who’s afraid of the big bad tired? And, the exercise of wonder

I’ve been trying to get my younger son (9 months) to sleep through the night. but last night my husband finally asked me to intervene and stop the screaming. I am so tired that an email to my boss this morning was nearly incoherent. Random word placement, necessary words missing, bizarre grammar.

Still. I want to have another child. Hard to know why, but maybe it’s an argument for giving one’s self over to evolutionary determinism. that is to say: Peter Watts and other may talk about sex as having primacy, but, really, it’s about the reproduction. (along those lines, I’ve come to realize that whenever I hear the words “single mother” I want to beat the face out of the now-missing father. And I realize that in certain ways, single motherhood is progress from a world owned by men and that many women choose to be single and mothers. I don’t fault the women; given different circumstances, I would absolutely make the same choice. I fault a world in which men shoot off genetic material and feel no, nor are pressured/required to assume, further obligation.)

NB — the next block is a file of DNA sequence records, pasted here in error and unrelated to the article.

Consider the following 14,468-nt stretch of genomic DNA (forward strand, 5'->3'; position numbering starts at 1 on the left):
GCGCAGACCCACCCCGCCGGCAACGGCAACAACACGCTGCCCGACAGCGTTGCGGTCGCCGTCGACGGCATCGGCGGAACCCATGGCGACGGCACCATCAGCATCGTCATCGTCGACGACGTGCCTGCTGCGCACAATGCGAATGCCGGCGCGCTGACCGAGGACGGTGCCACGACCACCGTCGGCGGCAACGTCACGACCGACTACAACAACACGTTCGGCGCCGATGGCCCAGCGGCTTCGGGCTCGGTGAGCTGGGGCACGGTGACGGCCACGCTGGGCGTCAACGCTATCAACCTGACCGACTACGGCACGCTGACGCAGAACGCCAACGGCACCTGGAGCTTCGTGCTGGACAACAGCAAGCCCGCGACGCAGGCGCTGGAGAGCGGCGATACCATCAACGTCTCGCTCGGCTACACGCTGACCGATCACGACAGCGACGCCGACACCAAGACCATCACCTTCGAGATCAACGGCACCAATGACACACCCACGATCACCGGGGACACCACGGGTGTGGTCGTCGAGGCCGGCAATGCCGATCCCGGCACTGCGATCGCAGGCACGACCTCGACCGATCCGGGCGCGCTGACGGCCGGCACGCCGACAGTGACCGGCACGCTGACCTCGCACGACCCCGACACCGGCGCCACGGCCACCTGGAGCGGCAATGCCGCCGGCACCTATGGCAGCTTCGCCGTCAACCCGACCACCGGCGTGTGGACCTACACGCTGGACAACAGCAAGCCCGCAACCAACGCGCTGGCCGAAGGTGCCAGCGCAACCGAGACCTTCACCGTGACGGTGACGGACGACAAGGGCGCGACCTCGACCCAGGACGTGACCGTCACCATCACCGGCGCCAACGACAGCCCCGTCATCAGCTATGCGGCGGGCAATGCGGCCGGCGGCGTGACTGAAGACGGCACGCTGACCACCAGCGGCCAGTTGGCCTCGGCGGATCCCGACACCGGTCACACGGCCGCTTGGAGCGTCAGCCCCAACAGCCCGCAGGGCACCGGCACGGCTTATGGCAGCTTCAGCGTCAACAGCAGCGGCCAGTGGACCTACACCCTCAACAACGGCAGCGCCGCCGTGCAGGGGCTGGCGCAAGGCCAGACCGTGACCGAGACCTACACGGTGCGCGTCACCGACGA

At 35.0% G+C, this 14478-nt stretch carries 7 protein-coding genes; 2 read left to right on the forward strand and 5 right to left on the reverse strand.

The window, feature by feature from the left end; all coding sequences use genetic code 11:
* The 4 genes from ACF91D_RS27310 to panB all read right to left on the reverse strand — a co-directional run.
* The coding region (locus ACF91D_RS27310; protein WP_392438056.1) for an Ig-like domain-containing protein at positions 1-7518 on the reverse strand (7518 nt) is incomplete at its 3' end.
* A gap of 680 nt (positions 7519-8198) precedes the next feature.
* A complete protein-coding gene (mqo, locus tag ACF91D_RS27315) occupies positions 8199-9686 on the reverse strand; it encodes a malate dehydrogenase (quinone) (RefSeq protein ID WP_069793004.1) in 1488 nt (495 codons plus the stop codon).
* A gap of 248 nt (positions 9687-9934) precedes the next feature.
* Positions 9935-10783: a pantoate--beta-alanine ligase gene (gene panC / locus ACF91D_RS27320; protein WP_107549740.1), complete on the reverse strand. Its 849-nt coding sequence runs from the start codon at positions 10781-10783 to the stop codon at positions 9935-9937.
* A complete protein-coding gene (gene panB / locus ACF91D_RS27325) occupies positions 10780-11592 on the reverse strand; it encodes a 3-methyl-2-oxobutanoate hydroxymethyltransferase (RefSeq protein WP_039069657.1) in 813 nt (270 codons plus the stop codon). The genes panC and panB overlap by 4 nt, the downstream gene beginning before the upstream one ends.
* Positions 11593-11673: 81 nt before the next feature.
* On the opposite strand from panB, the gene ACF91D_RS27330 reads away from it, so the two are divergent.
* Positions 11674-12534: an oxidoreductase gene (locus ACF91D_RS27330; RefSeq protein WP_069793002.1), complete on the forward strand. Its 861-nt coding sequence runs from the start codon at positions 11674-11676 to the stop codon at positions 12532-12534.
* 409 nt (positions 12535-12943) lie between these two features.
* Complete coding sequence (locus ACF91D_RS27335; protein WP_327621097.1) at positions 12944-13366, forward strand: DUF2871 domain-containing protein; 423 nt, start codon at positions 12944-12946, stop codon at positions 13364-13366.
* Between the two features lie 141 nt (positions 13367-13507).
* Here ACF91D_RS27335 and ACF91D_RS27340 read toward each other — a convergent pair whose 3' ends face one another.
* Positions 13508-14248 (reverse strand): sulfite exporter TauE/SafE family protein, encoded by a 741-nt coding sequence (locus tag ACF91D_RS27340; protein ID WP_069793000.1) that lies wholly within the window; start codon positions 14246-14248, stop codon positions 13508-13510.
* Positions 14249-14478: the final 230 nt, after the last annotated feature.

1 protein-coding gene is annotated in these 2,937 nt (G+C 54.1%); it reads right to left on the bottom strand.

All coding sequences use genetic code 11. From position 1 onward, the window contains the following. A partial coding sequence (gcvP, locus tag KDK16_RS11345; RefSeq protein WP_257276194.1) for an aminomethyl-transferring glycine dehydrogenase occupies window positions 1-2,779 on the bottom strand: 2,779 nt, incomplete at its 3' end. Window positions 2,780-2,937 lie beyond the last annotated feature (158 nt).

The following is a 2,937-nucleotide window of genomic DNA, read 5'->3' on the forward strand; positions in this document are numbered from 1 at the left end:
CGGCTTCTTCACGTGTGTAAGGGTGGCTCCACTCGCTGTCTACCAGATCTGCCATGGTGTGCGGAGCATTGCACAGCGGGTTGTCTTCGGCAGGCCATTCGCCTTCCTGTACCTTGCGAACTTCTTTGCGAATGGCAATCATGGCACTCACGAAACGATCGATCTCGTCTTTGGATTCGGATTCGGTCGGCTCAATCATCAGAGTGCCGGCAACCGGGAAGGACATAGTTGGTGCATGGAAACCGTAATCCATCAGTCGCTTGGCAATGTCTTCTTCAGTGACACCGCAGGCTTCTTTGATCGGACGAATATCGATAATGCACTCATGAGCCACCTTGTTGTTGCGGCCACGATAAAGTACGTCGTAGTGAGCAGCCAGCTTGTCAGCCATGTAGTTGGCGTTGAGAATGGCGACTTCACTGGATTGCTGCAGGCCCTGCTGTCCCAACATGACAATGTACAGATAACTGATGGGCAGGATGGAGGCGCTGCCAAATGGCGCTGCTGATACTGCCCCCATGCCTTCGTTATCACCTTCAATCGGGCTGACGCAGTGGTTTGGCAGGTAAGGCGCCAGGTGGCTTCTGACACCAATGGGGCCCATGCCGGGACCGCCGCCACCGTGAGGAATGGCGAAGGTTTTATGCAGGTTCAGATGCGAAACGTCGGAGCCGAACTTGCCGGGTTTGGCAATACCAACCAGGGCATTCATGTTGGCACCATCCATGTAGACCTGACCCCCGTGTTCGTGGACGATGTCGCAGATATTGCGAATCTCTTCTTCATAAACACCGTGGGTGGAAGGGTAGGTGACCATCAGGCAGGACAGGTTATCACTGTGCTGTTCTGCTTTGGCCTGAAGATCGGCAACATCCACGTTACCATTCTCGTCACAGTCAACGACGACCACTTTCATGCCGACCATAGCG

But what I really wanted to write about this morning, if I can manage to write a sentence without having to backspace 5-10 times (no exaggeration. i’m that tired. and you figure, that’s only the errors I’m catching), is the idea of exercising wonder. Not the experience of wonder, but of thinking wonderfully. Hmm. I’m not sure I’m getting the words right here.

Let’s talk in the concrete.

I like stories that push my expectations. This can unfold in different ways: Adventure Time likely has its own set of rules, but it’s so far outside the world of my reading material that I get consistently surprised. Carla Speed McNeil’s Finder, almost anything by Jeff VanderMeer. There’s so much expectation of the same, a feeling of (dreaded) predictability, but all these works caught me by surprise.

I find, too, that what I like most in writing is catching myself by surprise. Catching one’s self by surprise is not a good writing strategy; for longer works, it’s probably not even viable (note that in my Fire God and Nothing, I’m completely stuck because the length of the piece requires SOME degree of forethought and planning). I would never, ever argue (anymore, that is) that the snowflake method of writing (which is to say, extensive planning before ever writing a word) should not be used. It should. You should not waste your own time the way I waste mine. I should not even waste my time. I’m just pointing out that the surprise is often what I relish the most.